The hyporheic zone
The hyphorheic zone can be regarded as the heart of a river. Without a healthy, intact hyphoreic zone, river ecosystems could not function satisfactorily.
The hyphorheic zone is the pore space at the interface between surface- and ground- water, and encompasses the areas both beneath, and laterally of, the bed of a river or lake. Water in this zone necessarily comprises a mixture of both surface and ground water components.
Interactions between surface waters and groundwater are strongly affected by the composition of the pore system. The hyporheic zone harbours the most part of the water bodies’ biomass (animals, micro organisms). Thus, the decomposition of organic material, the so-called natural purification, occurs primarily within the hyporheic zone.
Currently, the main problem with many flowing water systems is the transportation of fine sedimentary material from the catchment area, which accumulates and causes blockages of the porous system. This is known as Clogging or Colmation, and leads to a rigorous reduction of species richness and abundances, and to a decrease of the natural purification.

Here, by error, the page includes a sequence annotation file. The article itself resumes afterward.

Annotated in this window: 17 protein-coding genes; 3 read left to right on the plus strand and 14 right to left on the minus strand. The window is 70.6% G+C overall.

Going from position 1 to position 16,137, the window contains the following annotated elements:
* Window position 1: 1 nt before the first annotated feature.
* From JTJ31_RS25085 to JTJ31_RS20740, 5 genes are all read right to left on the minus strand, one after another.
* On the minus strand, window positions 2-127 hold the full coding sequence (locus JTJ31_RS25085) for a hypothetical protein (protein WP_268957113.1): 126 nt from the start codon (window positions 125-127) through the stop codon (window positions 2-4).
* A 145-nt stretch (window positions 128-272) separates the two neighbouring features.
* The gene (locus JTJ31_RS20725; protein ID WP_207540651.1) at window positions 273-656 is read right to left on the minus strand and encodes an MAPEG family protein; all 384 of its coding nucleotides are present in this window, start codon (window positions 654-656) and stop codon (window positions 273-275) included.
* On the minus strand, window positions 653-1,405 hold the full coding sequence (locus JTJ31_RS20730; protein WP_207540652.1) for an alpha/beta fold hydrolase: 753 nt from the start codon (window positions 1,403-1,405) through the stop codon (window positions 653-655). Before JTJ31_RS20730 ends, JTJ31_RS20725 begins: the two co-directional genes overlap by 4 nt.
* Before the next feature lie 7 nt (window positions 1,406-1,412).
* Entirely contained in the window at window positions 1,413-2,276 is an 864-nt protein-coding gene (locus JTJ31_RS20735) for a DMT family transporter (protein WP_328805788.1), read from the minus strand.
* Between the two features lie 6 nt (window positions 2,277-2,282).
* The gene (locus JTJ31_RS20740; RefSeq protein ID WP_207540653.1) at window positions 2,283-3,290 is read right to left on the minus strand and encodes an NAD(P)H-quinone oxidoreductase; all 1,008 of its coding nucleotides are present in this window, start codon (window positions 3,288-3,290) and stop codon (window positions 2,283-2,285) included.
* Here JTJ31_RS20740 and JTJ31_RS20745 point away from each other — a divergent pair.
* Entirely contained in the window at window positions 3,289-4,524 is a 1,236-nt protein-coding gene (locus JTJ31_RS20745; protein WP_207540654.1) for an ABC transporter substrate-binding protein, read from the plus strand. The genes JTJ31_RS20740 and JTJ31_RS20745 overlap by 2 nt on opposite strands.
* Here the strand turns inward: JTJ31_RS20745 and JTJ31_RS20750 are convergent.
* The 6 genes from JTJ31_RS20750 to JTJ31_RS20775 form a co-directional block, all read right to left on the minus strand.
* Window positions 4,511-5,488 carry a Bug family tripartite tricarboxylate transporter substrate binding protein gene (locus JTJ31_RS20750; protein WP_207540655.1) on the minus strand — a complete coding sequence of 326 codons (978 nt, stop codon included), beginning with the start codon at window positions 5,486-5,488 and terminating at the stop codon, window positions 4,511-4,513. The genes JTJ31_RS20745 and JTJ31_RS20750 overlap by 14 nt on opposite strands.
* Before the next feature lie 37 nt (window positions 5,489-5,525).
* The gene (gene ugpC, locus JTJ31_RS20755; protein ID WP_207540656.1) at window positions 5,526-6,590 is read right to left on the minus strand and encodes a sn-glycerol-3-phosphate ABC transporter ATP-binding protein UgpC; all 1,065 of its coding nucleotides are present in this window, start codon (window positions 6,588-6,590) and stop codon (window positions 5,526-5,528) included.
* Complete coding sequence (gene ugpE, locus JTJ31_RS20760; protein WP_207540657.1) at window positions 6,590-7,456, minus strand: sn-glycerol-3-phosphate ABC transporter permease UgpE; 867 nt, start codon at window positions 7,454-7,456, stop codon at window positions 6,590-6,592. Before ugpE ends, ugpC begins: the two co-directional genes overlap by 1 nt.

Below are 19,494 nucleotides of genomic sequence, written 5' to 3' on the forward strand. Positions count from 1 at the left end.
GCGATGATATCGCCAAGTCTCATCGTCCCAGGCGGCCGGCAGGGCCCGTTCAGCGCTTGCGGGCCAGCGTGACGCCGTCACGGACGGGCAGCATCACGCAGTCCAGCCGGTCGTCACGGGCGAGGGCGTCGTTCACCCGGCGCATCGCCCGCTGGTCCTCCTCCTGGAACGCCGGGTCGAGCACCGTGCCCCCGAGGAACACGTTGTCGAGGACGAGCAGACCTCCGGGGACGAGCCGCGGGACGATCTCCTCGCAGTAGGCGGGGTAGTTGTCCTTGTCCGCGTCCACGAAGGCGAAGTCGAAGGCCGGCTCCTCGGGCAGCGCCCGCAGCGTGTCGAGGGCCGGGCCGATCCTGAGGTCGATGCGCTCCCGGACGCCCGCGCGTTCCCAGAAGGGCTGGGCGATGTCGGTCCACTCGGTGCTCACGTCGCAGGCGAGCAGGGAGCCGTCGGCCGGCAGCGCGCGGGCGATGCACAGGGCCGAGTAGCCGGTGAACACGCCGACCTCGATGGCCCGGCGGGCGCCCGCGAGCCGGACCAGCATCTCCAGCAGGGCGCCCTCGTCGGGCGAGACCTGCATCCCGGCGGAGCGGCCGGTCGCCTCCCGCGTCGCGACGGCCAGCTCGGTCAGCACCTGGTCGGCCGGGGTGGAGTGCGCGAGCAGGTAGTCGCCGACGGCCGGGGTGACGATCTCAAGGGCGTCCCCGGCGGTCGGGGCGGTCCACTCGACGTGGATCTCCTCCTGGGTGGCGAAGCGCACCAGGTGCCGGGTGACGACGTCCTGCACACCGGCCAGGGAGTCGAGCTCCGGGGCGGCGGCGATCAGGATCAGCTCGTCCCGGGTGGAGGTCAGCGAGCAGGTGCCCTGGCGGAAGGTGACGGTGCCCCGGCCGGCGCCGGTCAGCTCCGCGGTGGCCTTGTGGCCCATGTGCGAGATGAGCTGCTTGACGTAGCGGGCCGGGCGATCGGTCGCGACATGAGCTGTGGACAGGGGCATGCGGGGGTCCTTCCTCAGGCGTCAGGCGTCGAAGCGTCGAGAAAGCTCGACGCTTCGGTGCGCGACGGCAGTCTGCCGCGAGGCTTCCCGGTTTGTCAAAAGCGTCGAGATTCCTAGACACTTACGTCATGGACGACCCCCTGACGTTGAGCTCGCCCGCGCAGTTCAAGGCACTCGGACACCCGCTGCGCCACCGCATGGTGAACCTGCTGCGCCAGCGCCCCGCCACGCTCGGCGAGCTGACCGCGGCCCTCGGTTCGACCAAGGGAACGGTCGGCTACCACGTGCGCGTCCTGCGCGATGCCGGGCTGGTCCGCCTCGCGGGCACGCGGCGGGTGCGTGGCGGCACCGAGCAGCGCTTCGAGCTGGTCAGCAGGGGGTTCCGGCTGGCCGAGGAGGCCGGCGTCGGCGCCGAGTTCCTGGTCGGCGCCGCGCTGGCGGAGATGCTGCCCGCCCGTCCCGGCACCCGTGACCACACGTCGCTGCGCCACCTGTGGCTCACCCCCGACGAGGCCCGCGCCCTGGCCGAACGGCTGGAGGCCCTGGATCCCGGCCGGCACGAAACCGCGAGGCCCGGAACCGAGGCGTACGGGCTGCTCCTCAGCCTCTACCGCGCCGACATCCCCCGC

Colmation is the main cause of the reduction of freshwater pearl mussel populations. Furthermore as some fish, such as salmon and trout, require freshwater stream gravels for spawning, their reproduction is directly endangered by clogging.
Surface waters (lakes, rivers, estuaries and coastal waters) must reach at least ‘good’ ecological status by 2015. This is the intention of the EU water framework directive (WFD, 2000/60/EC). For this purpose analysis and assessment of the condition and deficits of surface waters are required and water management plans have to be developed and implemented.
Surprisingly, the hyporheic zone is not incorporated into the WFD. Thus, although some rivers attain a “good” evaluation, this is based upon the hydrochemical and structural quality only; aquatic communities are not considered. Clearly however, the importance of the hyporheic zone must be considered, in order to achieve a realistic ecological “good” status.
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